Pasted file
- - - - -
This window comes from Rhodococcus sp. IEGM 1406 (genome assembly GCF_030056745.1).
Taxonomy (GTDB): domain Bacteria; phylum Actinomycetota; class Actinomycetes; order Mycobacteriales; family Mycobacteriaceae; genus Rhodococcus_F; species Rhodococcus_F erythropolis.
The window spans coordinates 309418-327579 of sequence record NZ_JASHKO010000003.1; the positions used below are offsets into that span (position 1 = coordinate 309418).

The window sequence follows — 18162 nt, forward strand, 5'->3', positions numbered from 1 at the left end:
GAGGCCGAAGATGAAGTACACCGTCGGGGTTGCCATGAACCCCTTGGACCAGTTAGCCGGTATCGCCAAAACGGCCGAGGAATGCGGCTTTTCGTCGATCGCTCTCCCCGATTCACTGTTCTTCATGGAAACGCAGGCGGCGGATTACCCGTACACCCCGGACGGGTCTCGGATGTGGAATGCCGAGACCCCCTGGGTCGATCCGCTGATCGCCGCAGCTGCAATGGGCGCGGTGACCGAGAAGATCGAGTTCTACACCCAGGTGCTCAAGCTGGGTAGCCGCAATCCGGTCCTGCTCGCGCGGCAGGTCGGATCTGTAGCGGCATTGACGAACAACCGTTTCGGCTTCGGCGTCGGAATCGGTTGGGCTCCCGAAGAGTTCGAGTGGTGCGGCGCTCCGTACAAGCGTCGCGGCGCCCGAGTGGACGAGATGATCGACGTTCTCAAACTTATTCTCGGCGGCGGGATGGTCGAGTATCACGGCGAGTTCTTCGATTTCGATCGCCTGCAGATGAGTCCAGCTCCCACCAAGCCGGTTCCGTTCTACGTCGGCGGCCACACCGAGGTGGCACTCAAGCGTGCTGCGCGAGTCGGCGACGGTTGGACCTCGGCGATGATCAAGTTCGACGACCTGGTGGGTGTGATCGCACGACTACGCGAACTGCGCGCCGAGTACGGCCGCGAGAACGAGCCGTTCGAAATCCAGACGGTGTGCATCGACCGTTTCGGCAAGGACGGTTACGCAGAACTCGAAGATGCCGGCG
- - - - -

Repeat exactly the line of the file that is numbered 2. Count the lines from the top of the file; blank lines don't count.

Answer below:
Taxonomy (GTDB): domain Bacteria; phylum Actinomycetota; class Actinomycetes; order Mycobacteriales; family Mycobacteriaceae; genus Rhodococcus_F; species Rhodococcus_F erythropolis.